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Posts Tagged ‘Trinity’

This is hard to explain and causes me a lot of anxiety, so I ask my readers to be charitable and patient with me.

Once I realized that I had become a Christian, I started reading the Bible seriously. In addition to reading reading, I also bought an audiobook of Johnny Cash reading the New Testament (it’s just amazing and I recommend it most highly) and started listening through it when I went running. I had read the New Testament a number of times before, but always filtered heavily through the lens of Mormonism. This time, I did my best to approach it without so many preconceived notions. I don’t know if that’s ever really possible, but I gave it (and continue to give it) my best shot.

I still remember exactly where I was when I heard Romans 9. It hit hard and then wormed its way into my mind. I spent the next six months, at least, just struggling and grappling with predestination. I read Augustine’s Confessions. The idea of unconditional election was really disturbing to me, and went against everything I had grown up believing (Mormonism has strong Wesleyan roots and has an Arminian-esque belief in “free agency” that is absolutely central to Mormon belief), but I could not shake the idea that it was Biblical.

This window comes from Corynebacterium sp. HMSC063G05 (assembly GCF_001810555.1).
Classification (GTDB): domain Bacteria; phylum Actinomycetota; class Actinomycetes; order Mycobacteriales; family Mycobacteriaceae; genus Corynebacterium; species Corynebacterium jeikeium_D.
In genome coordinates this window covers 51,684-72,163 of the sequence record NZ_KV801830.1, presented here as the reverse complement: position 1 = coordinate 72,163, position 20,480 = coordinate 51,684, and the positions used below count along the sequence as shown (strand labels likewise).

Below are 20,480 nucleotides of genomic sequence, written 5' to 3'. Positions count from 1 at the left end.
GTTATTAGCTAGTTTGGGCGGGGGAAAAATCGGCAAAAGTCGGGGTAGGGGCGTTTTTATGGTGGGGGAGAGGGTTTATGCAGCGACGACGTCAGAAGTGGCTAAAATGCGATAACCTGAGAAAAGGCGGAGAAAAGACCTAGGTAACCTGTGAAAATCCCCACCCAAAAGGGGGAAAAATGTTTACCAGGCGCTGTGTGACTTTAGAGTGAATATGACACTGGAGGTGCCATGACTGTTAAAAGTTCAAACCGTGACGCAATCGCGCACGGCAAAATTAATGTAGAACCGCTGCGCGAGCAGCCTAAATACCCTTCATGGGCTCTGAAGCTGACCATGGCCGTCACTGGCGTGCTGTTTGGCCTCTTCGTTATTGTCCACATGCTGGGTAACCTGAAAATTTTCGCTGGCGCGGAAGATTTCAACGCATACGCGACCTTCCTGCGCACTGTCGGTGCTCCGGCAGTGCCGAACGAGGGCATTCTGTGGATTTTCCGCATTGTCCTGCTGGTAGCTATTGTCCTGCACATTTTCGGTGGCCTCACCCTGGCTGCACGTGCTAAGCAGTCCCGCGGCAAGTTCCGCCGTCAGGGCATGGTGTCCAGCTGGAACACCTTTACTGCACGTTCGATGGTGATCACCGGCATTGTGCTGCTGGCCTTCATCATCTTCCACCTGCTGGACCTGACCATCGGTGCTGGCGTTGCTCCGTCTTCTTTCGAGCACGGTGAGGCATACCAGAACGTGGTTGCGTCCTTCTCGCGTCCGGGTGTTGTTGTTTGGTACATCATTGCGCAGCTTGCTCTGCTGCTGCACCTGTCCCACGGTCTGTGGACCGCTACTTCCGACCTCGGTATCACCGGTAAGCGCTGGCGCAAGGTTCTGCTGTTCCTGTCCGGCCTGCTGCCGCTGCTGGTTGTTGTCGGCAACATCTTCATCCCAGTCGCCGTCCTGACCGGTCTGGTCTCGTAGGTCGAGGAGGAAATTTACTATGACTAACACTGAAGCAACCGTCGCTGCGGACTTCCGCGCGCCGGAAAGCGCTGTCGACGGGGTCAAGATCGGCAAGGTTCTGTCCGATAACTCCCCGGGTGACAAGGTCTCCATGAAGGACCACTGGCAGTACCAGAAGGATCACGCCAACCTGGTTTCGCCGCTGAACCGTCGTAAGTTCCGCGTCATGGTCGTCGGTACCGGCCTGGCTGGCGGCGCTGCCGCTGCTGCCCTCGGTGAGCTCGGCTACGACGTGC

So early last fall, when I was perusing Jack’s blogroll one day instead of working, I found myself on Parchment and Pen, reading some of their posts on Calvinism. I was intrigued. This was really interesting stuff, and seemed so much more filled with grace than the Calvinist stereotype. Somewhere I saw that they have a podcast, and one of their podcast series was called “An Invitation to Calvinism.” So I downloaded it and listened.

It was great stuff. Michael Patton, Tim Kimberley and Sam Storms seemed warm, earnest, knowledgeable, and authoritative. What they said made sense, and really fit with the mighty wrestlings I had been having with parts of the Bible like Romans 9. It felt like my mind was opening up to a newer and deeper faith in Jesus Christ.

I started following their blog, and then before too long I was reading the Gospel Coalition and Challies.com (which I first heard about from Tim’s blog but wasn’t really interested back then because ew, Calvinism). From there I found Reformedish and the Heidelblog. I bought the Reformation Study Bible. I read Pilgrim’s Progress. I was praying a lot more, and reading the Bible all the more eagerly. This was all so heady.

I became interested in the Westminster Confession and the Heidelberg Catechism. I bought a Trinity Hymnal and a Psalter.